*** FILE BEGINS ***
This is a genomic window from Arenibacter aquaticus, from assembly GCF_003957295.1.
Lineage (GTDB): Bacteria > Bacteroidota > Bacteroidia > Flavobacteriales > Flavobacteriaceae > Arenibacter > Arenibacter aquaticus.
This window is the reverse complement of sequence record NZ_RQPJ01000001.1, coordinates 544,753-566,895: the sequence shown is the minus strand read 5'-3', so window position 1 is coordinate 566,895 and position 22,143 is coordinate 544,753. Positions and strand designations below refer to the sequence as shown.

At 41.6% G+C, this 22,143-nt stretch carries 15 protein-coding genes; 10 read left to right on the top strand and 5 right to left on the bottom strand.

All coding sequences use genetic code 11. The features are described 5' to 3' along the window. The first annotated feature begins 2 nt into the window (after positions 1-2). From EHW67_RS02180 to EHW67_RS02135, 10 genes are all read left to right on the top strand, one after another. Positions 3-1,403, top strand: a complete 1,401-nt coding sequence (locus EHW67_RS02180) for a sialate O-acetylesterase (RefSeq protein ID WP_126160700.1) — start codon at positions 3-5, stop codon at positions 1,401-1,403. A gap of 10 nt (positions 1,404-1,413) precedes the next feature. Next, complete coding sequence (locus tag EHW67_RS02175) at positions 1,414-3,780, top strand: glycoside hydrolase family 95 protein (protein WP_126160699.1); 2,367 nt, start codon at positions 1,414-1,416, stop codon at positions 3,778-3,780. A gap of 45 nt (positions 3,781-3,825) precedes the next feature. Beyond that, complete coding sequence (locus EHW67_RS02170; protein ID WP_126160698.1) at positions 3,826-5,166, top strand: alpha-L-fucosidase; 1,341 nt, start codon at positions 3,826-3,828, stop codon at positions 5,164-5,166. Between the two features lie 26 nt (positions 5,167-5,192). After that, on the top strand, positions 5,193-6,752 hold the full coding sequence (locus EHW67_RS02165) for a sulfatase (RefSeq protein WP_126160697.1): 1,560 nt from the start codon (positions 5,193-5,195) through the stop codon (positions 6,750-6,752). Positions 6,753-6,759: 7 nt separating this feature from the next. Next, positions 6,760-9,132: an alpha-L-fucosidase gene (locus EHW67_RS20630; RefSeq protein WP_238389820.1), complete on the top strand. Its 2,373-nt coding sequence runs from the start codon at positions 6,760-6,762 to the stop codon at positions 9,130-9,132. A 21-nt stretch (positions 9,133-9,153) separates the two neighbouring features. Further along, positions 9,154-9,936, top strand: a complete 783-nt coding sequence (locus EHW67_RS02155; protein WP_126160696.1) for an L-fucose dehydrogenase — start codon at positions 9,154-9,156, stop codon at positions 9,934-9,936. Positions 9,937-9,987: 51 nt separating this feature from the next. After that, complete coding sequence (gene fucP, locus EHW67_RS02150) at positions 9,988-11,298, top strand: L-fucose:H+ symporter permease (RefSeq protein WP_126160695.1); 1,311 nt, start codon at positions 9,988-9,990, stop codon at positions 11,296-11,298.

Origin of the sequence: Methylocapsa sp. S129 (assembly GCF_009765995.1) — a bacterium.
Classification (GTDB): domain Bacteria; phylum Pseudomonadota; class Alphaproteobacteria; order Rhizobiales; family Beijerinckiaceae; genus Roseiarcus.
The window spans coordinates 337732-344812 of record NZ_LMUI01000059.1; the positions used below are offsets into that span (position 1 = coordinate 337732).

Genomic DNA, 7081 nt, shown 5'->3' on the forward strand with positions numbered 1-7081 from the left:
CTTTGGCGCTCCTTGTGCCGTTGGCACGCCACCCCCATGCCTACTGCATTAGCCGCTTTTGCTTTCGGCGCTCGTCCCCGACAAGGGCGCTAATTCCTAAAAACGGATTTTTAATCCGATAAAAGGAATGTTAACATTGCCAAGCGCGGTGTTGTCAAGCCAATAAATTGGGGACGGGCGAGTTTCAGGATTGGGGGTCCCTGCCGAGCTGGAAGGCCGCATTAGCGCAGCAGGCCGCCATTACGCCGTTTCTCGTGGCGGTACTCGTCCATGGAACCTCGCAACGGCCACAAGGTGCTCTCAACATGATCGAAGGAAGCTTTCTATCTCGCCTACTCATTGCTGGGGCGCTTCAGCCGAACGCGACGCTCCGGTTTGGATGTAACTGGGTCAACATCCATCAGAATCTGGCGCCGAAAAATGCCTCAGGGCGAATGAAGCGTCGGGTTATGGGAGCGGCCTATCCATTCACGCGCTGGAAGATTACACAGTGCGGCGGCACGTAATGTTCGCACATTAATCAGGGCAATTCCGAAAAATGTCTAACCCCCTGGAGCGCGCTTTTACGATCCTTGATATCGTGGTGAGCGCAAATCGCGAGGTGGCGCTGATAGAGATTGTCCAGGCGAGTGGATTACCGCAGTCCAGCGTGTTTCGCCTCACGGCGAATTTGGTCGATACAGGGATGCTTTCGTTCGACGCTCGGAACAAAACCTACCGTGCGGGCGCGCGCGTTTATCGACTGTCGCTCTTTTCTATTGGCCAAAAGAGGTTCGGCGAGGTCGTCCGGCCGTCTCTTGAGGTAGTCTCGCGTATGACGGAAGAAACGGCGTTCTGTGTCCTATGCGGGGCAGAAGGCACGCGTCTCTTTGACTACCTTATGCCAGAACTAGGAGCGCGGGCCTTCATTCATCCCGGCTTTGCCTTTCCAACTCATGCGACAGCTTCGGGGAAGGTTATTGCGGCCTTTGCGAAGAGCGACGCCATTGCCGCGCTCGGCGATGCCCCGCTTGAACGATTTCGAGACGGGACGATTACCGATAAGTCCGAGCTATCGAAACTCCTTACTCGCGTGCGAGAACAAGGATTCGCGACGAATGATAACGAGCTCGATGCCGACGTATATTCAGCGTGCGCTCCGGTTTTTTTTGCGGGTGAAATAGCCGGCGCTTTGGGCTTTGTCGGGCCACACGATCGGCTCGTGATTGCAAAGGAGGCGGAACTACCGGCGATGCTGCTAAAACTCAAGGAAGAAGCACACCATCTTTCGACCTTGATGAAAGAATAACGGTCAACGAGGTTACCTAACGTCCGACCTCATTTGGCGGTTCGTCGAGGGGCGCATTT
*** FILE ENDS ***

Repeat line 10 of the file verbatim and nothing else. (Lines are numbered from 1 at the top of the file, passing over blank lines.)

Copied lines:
CTTTGGCGCTCCTTGTGCCGTTGGCACGCCACCCCCATGCCTACTGCATTAGCCGCTTTTGCTTTCGGCGCTCGTCCCCGACAAGGGCGCTAATTCCTAAAAACGGATTTTTAATCCGATAAAAGGAATGTTAACATTGCCAAGCGCGGTGTTGTCAAGCCAATAAATTGGGGACGGGCGAGTTTCAGGATTGGGGGTCCCTGCCGAGCTGGAAGGCCGCATTAGCGCAGCAGGCCGCCATTACGCCGTTTCTCGTGGCGGTACTCGTCCATGGAACCTCGCAACGGCCACAAGGTGCTCTCAACATGATCGAAGGAAGCTTTCTATCTCGCCTACTCATTGCTGGGGCGCTTCAGCCGAACGCGACGCTCCGGTTTGGATGTAACTGGGTCAACATCCATCAGAATCTGGCGCCGAAAAATGCCTCAGGGCGAATGAAGCGTCGGGTTATGGGAGCGGCCTATCCATTCACGCGCTGGAAGATTACACAGTGCGGCGGCACGTAATGTTCGCACATTAATCAGGGCAATTCCGAAAAATGTCTAACCCCCTGGAGCGCGCTTTTACGATCCTTGATATCGTGGTGAGCGCAAATCGCGAGGTGGCGCTGATAGAGATTGTCCAGGCGAGTGGATTACCGCAGTCCAGCGTGTTTCGCCTCACGGCGAATTTGGTCGATACAGGGATGCTTTCGTTCGACGCTCGGAACAAAACCTACCGTGCGGGCGCGCGCGTTTATCGACTGTCGCTCTTTTCTATTGGCCAAAAGAGGTTCGGCGAGGTCGTCCGGCCGTCTCTTGAGGTAGTCTCGCGTATGACGGAAGAAACGGCGTTCTGTGTCCTATGCGGGGCAGAAGGCACGCGTCTCTTTGACTACCTTATGCCAGAACTAGGAGCGCGGGCCTTCATTCATCCCGGCTTTGCCTTTCCAACTCATGCGACAGCTTCGGGGAAGGTTATTGCGGCCTTTGCGAAGAGCGACGCCATTGCCGCGCTCGGCGATGCCCCGCTTGAACGATTTCGAGACGGGACGATTACCGATAAGTCCGAGCTATCGAAACTCCTTACTCGCGTGCGAGAACAAGGATTCGCGACGAATGATAACGAGCTCGATGCCGACGTATATTCAGCGTGCGCTCCGGTTTTTTTTGCGGGTGAAATAGCCGGCGCTTTGGGCTTTGTCGGGCCACACGATCGGCTCGTGATTGCAAAGGAGGCGGAACTACCGGCGATGCTGCTAAAACTCAAGGAAGAAGCACACCATCTTTCGACCTTGATGAAAGAATAACGGTCAACGAGGTTACCTAACGTCCGACCTCATTTGGCGGTTCGTCGAGGGGCGCATTT